In December, three of our YSJournal Team Members, Iman Mouloudi, Cormac Larkin and Michael Hofmann, had the fantastic opportunity to visit the Zooniverse centre in Oxford.
Zooniverse is a start-up company specialising in ‘Citizen Science’. They provide people around the world with the opportunity to be at the forefront of developing research in science. By allowing the general public to help to classify the photos, covering everything from the Antarctic to Mars, this allows researchers to create and publish real research based on the gathered data. Kevin Schawinski, an astronomer conducting research on blue elliptical galaxies had divided his photographic data into two categories: spirals and ellipticals. In the space of a couple of days, he had sorted a monumental 50,000 photographs into these two divisions. Here the Zooniverse was born; a space that allowed enthusiasts from around the world to participate in real research, regardless of their scientific background.
The team members travelled to Oxford to represent Young Scientists Journal and also to find out a bit more on how Zooniverse currently communicate with the public, and what we can do to communicate better and more efficiently. We know that in general, members of the public are interested in science, at least to a certain extent, but what we were keen on exploring is how companies are actively using this interest and passion at the core of academic science. Since this is usually made up of an exclusive community, classifying photographs with Zooniverse allows people to become engaged and connected with real academic science that they may not otherwise have the opportunity to do.
However, an interest in science isn’t always why the volunteers at Zooniverse are keen to be involved with the project. Behind the research, there is also a thriving community of almost a million volunteers who have dedicated their time to classifying everything from sea worms to the shapes of galaxies and more. Discoveries in science are often used as ‘head-line grabbers’, though the ‘actual-science’ often diluted enough to be explained to the general population. However, the difference that a company such as Zooniverse makes is allowing ordinary members of the public to engage with real, and relevant science. These efforts have led to incredible discoveries of their own, such as Hanny’s Voorwerp. The development of an entirely new galaxy shape came during the ‘Galaxy Zoo’ project.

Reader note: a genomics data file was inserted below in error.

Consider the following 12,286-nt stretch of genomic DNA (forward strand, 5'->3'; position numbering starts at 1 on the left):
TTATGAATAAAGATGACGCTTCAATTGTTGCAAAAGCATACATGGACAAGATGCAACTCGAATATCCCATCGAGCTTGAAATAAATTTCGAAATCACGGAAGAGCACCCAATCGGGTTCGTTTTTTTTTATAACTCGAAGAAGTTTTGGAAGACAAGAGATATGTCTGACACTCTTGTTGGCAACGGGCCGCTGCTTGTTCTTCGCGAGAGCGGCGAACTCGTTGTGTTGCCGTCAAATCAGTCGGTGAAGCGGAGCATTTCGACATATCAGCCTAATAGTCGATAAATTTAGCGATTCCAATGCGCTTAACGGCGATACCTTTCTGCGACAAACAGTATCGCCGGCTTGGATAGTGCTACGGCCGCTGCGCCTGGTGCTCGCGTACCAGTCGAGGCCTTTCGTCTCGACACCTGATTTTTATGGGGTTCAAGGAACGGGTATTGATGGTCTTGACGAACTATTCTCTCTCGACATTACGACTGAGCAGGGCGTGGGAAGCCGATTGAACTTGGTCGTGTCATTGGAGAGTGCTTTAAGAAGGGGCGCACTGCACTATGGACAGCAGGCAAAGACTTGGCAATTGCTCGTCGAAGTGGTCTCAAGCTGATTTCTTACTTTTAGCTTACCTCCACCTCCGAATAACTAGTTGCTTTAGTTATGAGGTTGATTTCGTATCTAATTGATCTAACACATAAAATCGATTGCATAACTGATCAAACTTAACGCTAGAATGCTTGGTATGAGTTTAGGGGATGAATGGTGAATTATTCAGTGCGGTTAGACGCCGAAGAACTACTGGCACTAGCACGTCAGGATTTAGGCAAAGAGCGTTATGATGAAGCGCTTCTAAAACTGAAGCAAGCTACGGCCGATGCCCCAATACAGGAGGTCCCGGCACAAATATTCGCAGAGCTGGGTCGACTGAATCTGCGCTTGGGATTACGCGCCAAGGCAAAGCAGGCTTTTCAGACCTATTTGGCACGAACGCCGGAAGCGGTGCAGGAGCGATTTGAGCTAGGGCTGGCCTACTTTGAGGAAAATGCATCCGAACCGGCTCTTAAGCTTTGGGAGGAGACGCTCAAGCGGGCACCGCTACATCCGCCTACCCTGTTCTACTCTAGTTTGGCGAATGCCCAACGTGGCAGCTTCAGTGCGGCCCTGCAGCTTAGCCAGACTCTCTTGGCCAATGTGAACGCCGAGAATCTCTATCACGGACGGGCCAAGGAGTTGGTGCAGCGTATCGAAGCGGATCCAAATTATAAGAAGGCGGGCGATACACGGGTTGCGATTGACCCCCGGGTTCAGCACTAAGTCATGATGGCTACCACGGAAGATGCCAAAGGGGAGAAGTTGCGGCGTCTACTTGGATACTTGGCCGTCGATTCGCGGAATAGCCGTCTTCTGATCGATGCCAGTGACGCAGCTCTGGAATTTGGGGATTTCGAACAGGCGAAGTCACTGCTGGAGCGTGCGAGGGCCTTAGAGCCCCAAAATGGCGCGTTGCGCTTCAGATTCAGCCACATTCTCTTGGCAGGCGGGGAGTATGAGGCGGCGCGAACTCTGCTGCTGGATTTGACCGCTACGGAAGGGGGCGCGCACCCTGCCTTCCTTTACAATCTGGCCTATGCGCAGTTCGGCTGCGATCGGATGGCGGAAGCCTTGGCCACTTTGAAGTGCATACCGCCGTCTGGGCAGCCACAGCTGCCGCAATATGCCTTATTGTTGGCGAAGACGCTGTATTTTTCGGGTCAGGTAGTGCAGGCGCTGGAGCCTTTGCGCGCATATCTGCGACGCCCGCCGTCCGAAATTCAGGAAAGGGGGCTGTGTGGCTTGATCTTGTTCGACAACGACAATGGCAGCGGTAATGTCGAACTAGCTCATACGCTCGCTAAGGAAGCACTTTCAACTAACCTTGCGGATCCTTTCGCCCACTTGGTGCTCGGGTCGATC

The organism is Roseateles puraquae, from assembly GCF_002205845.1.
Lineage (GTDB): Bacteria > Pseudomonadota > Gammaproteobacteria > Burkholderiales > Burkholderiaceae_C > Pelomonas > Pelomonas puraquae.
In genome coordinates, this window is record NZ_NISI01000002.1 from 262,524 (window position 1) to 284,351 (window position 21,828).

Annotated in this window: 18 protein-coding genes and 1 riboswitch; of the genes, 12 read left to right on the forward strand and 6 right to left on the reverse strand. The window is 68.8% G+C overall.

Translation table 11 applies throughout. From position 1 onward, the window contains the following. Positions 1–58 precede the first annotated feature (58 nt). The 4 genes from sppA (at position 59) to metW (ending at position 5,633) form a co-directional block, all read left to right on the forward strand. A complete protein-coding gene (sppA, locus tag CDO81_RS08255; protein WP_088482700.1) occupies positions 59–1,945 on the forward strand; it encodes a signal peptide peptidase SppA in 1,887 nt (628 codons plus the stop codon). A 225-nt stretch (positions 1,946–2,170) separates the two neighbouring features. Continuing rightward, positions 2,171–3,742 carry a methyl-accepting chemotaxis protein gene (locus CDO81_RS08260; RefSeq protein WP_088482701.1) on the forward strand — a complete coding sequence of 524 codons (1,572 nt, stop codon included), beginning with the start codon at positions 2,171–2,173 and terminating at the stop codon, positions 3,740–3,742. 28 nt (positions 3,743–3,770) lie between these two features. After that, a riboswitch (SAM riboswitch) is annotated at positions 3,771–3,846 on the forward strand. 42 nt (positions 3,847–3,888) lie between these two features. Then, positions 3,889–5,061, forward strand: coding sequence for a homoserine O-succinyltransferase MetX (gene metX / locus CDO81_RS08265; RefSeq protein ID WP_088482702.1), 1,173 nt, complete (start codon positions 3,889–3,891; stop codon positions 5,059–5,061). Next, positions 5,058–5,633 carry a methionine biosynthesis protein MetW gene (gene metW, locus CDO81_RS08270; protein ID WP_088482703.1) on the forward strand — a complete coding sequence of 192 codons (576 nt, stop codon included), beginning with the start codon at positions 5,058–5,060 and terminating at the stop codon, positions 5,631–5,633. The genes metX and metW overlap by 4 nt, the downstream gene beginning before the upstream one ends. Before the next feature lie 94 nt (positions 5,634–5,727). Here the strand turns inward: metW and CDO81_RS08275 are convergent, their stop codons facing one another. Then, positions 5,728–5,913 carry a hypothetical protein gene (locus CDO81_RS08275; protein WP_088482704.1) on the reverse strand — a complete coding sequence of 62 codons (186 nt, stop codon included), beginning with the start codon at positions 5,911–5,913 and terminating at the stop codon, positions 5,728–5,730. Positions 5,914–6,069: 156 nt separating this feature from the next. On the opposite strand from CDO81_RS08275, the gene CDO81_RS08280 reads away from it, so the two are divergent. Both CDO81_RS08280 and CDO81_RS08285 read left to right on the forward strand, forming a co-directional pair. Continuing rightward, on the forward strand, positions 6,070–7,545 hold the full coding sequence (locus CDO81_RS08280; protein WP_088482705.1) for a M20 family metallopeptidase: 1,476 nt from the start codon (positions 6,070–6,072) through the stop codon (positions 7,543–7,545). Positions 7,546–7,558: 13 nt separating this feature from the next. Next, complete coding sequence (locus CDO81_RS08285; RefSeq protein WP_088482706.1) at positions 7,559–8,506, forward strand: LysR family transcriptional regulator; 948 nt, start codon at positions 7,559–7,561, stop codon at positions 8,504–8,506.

The discovery made by an amateur, came after research astronomers armed the Zooniverse community with a simple guide to classifying galaxy shapes. In fact, while using this guide, one of the members then went on to discover her shape after being unable to classify the shape of a galaxy in one of the photographs she was given to categorise. In this way, Zooniverse lives up to the name ‘people-powered research’. It is the largest citizen science project of its kind, and the most successful. However, notably, it is not the first. The National Audubon Society founded some 111 years ago, used the idea of ‘citizen science’ in a similar way, dedicated to the conservation of birds. The aim of the Zooniverse’s various projects is to utilise the general public’s desire and interest in science as a way to participating in real scientific research and projects that have covered everything from classifying bat species to the varying terrains of Mars. Since its 2009 launch, active volunteers of the Zooniverse community have rocketed to over a million. The data gathered from their active participation has led to the publication of over 70 scientific papers.
“What I took away from the trip is the fierce belief that the general public does have a largely untapped passion for science. By thinking creatively, we can open doors to ‘Science Communication’ just by changing the way we reflect on those at the foreground of academic science. No matter our backgrounds it is possible to engage and participate in science at all levels, and I firmly believe that some of the thinking at Zooniverse can be implemented in the Young Scientists Journal to further the idea of ‘Citizen Science’.” – Iman Mouloudi